In order to eliminate electrical flashovers as a consequence of the release of gas inclusions during the subsequent use of the rotary anode in the high-vacuum X-ray tube, the coated rotary anode is subjected to an annealing treatment, thereby rendering it useable in X-ray tubes. As a result of the annealing treatment, the rotary anode, and in particular both the parent material and the layer material, is substantially freed of gas inclusions and also of impurities which are volatile at elevated temperatures. This degassing annealing treatment, which is matched to the anode parent material, is carried out within a narrow temperature and time range in order to avoid undesirable structural changes in the parent material. In addition, the applied layer should also be treated within a very specific temperature and time range, depending on its composition, in order that it achieve fusion in the desired homogeneous phase and so that it displays a slightly shrivelled surface structure (i.e., the layer gives the appearance of an "orange-peel").

In the present case, the annealing treatment is carried out at 1,620 C. for 65 minutes. The fused top layer has the desired degree of blackening and also the required surface structure (i.e., the surface structure has the appearance of an "orange peel"). No uncontrolled flow of the fusing oxide layer occurs, in particular not in the transition region between the coated and uncoated parts of the rotary anode surface. Insofar as gaseous oxides evaporate from the layer surface during the annealing process, these do not deposit as a troublesome layer condensation in the originally uncoated focal track region of the rotary anode.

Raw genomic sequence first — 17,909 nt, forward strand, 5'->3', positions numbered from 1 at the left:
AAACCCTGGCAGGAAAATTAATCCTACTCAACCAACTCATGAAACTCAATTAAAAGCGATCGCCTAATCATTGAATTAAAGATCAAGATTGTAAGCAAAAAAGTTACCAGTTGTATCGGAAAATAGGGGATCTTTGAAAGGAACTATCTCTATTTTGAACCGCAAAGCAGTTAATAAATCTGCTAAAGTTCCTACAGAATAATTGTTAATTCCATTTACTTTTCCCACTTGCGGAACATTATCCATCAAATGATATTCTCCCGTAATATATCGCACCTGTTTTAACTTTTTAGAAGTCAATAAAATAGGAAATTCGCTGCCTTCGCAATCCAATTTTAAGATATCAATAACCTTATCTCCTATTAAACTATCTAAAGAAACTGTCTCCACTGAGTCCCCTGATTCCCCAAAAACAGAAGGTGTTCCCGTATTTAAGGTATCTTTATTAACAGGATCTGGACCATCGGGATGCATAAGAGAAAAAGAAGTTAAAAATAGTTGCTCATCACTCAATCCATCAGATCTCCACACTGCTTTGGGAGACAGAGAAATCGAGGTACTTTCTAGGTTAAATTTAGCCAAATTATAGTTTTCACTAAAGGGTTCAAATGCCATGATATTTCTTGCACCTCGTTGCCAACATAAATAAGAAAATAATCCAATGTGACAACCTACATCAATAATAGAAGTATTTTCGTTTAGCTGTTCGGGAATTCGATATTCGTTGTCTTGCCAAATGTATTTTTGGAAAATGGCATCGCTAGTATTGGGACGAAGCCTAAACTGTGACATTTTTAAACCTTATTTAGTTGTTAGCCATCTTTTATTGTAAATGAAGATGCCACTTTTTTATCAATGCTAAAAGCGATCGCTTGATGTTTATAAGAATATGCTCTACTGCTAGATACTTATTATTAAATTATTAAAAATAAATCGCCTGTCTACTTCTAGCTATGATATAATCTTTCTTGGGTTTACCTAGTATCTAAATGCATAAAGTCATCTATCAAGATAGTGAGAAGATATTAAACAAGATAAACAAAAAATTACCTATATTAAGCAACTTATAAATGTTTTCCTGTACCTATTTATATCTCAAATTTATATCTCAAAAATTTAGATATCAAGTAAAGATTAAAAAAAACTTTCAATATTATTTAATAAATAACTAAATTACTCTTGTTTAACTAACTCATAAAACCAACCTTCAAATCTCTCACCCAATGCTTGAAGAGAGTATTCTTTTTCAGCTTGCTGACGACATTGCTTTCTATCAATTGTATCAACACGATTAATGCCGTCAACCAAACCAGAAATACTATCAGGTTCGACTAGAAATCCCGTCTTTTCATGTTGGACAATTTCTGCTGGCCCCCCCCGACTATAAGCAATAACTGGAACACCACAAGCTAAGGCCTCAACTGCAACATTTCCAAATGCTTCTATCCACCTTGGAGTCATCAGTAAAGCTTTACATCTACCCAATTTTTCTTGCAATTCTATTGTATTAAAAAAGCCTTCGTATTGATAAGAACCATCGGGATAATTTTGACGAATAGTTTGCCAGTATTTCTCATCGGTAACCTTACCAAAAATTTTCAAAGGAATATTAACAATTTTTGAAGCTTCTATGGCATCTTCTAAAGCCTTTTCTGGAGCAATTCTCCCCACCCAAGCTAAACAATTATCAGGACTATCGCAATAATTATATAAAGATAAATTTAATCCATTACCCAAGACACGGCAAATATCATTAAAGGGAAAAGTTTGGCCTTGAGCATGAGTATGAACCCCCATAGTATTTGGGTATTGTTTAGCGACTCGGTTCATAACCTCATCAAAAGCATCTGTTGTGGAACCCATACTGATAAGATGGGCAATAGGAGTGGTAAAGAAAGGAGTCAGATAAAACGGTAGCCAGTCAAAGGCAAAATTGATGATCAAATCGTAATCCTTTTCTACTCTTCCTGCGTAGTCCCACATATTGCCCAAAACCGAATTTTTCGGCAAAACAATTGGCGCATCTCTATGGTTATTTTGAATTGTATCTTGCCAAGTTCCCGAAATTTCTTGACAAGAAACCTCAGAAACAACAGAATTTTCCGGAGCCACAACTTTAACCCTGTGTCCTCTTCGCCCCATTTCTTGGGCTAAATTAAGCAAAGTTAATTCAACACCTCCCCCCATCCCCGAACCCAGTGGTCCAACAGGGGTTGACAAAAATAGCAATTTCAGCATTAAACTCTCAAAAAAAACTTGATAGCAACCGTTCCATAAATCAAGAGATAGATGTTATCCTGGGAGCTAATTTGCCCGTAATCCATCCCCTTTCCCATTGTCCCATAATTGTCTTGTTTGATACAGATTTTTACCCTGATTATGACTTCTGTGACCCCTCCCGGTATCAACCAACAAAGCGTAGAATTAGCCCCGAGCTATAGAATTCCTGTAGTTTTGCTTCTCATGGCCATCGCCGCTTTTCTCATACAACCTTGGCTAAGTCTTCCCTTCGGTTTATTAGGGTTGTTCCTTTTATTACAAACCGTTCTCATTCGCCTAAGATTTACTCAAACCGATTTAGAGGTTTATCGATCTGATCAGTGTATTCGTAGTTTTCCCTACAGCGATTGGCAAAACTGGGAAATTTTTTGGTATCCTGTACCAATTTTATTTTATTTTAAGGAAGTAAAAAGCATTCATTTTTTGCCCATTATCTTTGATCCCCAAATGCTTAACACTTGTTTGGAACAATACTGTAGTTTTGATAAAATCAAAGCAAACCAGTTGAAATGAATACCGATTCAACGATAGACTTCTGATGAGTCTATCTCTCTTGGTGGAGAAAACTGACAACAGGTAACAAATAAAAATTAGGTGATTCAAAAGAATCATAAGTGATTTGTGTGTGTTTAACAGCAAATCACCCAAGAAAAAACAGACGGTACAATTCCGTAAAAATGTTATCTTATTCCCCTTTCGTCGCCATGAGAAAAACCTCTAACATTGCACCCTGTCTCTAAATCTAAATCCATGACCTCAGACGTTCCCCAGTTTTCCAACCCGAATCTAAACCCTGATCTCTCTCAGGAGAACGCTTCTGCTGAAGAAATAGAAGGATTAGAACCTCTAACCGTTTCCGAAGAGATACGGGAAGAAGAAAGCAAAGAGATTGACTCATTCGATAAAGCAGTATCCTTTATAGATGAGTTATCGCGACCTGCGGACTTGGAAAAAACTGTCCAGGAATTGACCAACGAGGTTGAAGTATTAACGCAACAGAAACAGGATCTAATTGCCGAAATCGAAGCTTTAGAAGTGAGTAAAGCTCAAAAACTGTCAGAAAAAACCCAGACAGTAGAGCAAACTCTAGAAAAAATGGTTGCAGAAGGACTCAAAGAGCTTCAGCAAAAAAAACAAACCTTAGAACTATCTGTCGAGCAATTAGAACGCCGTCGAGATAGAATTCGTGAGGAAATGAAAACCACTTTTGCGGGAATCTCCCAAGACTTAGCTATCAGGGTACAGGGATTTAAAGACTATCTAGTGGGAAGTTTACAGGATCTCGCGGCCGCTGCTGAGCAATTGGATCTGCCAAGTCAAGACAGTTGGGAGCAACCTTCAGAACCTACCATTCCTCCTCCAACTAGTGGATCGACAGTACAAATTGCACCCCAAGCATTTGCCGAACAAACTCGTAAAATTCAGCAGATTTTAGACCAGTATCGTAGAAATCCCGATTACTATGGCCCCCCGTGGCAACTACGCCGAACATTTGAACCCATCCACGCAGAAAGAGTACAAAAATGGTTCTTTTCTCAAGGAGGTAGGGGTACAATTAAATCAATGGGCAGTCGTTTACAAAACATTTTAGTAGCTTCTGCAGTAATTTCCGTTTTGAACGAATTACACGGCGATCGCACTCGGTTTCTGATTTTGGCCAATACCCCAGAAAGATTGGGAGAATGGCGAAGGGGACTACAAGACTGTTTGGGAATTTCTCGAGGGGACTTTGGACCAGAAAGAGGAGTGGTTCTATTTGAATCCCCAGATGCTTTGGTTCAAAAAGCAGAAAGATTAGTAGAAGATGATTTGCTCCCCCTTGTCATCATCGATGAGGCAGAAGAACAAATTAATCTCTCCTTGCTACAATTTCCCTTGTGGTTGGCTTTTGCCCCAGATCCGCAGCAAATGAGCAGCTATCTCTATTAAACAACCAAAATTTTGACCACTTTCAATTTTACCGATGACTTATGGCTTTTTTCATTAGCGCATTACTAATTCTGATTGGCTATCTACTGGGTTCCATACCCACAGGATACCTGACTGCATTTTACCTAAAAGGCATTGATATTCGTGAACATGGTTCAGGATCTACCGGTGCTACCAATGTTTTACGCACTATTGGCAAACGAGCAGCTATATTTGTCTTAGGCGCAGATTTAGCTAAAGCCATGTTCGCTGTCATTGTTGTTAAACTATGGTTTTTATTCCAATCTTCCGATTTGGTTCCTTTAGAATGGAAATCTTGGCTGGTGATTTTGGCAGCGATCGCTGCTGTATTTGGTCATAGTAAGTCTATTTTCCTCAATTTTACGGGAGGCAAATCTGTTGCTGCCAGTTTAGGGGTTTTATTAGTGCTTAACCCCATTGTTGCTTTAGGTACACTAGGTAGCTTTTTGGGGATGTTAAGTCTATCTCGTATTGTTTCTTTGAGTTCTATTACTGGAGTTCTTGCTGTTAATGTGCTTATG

The rotary anode was then tested in an X-ray tube experimental system under realistic conditions. It ran faultlessly there for several days within the required limit loading.

EXAMPLE 2

An X-ray rotary anode composed of a TZM alloy parent body and a 2 mm thick W-Re layer in the focal track region is produced in the same way as the rotary anode in accordance with Example 1, with the exception that the oxidic top layer has the following modified composition: 68% by weight of ZrO2, 7.5% by weight of CaO, 19% by weight of TiO2 and also 5.5% by weight of Al2 O3.

To demonstrate that the interlayer arrangement according to the invention markedly improves the ageing resistance of the thermal emission coefficient compared with rotary anodes without interlayer, a comparison was made between rotary anodes produced in accordance with Examples 1 and 2 and rotary anodes which have the same oxidic top layer but no interlayer arrangement according to the invention. The results of these comparisons, conducted with respect to the thermal emission factor of the respective anodes as a function of temperature and time, appear in FIGS. 1 and 2.

With reference to the FIGURES, in FIG. 1, curve 1 shows the variation in the thermal emission factor ("ε") of a rotary anode produced in accordance with Example 1 as a function of temperature. At this point, the anode has not been subjected to thermal ageing.

Curve 2 shows the corresponding variation of a rotary anode produced in accordance with Example 1, but without the interlayer arrangement according to the invention. This anode too has not yet been subjected to thermal ageing. It can be seen that the variation of curves 1 and 2 is roughly the same.